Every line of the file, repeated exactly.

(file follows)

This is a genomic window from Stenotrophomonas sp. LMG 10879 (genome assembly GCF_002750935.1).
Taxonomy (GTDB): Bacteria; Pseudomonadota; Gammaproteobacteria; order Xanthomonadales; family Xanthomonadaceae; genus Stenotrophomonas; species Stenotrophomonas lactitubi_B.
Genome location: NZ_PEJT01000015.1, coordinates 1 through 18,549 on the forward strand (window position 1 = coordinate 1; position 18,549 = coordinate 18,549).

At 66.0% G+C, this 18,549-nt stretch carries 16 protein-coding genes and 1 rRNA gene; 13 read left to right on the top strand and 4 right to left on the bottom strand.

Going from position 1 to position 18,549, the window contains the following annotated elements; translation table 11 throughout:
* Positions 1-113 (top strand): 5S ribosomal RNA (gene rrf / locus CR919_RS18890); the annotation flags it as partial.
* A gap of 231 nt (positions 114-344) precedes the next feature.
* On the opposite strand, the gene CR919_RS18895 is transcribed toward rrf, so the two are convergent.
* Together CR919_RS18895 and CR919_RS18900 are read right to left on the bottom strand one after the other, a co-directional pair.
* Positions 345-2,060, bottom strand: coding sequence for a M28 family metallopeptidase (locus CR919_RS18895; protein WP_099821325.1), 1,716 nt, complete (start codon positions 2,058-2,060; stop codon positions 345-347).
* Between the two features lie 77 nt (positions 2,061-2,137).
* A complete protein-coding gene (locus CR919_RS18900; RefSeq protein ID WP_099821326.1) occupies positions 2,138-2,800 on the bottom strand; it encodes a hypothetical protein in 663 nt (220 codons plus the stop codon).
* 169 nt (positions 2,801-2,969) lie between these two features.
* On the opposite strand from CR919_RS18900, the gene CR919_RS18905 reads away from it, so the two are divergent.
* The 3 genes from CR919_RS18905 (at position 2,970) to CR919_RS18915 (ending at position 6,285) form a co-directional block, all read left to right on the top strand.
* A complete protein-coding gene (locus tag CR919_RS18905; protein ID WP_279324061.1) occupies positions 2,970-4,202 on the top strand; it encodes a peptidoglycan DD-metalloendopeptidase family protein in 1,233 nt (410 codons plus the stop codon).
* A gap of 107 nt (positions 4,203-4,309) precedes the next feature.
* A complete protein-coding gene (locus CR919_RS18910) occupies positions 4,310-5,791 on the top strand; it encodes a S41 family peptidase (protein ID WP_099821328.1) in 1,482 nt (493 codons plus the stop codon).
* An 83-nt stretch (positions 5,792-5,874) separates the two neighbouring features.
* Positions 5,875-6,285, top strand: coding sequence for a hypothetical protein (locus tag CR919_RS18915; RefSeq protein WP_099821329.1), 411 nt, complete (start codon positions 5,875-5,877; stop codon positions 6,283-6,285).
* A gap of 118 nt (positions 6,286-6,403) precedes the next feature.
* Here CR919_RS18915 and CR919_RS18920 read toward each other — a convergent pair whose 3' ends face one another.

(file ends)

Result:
This is a genomic window from Stenotrophomonas sp. LMG 10879 (genome assembly GCF_002750935.1).
Taxonomy (GTDB): Bacteria; Pseudomonadota; Gammaproteobacteria; order Xanthomonadales; family Xanthomonadaceae; genus Stenotrophomonas; species Stenotrophomonas lactitubi_B.
Genome location: NZ_PEJT01000015.1, coordinates 1 through 18,549 on the forward strand (window position 1 = coordinate 1; position 18,549 = coordinate 18,549).

At 66.0% G+C, this 18,549-nt stretch carries 16 protein-coding genes and 1 rRNA gene; 13 read left to right on the top strand and 4 right to left on the bottom strand.

Going from position 1 to position 18,549, the window contains the following annotated elements; translation table 11 throughout:
* Positions 1-113 (top strand): 5S ribosomal RNA (gene rrf / locus CR919_RS18890); the annotation flags it as partial.
* A gap of 231 nt (positions 114-344) precedes the next feature.
* On the opposite strand, the gene CR919_RS18895 is transcribed toward rrf, so the two are convergent.
* Together CR919_RS18895 and CR919_RS18900 are read right to left on the bottom strand one after the other, a co-directional pair.
* Positions 345-2,060, bottom strand: coding sequence for a M28 family metallopeptidase (locus CR919_RS18895; protein WP_099821325.1), 1,716 nt, complete (start codon positions 2,058-2,060; stop codon positions 345-347).
* Between the two features lie 77 nt (positions 2,061-2,137).
* A complete protein-coding gene (locus CR919_RS18900; RefSeq protein ID WP_099821326.1) occupies positions 2,138-2,800 on the bottom strand; it encodes a hypothetical protein in 663 nt (220 codons plus the stop codon).
* 169 nt (positions 2,801-2,969) lie between these two features.
* On the opposite strand from CR919_RS18900, the gene CR919_RS18905 reads away from it, so the two are divergent.
* The 3 genes from CR919_RS18905 (at position 2,970) to CR919_RS18915 (ending at position 6,285) form a co-directional block, all read left to right on the top strand.
* A complete protein-coding gene (locus tag CR919_RS18905; protein ID WP_279324061.1) occupies positions 2,970-4,202 on the top strand; it encodes a peptidoglycan DD-metalloendopeptidase family protein in 1,233 nt (410 codons plus the stop codon).
* A gap of 107 nt (positions 4,203-4,309) precedes the next feature.
* A complete protein-coding gene (locus CR919_RS18910) occupies positions 4,310-5,791 on the top strand; it encodes a S41 family peptidase (protein ID WP_099821328.1) in 1,482 nt (493 codons plus the stop codon).
* An 83-nt stretch (positions 5,792-5,874) separates the two neighbouring features.
* Positions 5,875-6,285, top strand: coding sequence for a hypothetical protein (locus tag CR919_RS18915; RefSeq protein WP_099821329.1), 411 nt, complete (start codon positions 5,875-5,877; stop codon positions 6,283-6,285).
* A gap of 118 nt (positions 6,286-6,403) precedes the next feature.
* Here CR919_RS18915 and CR919_RS18920 read toward each other — a convergent pair whose 3' ends face one another.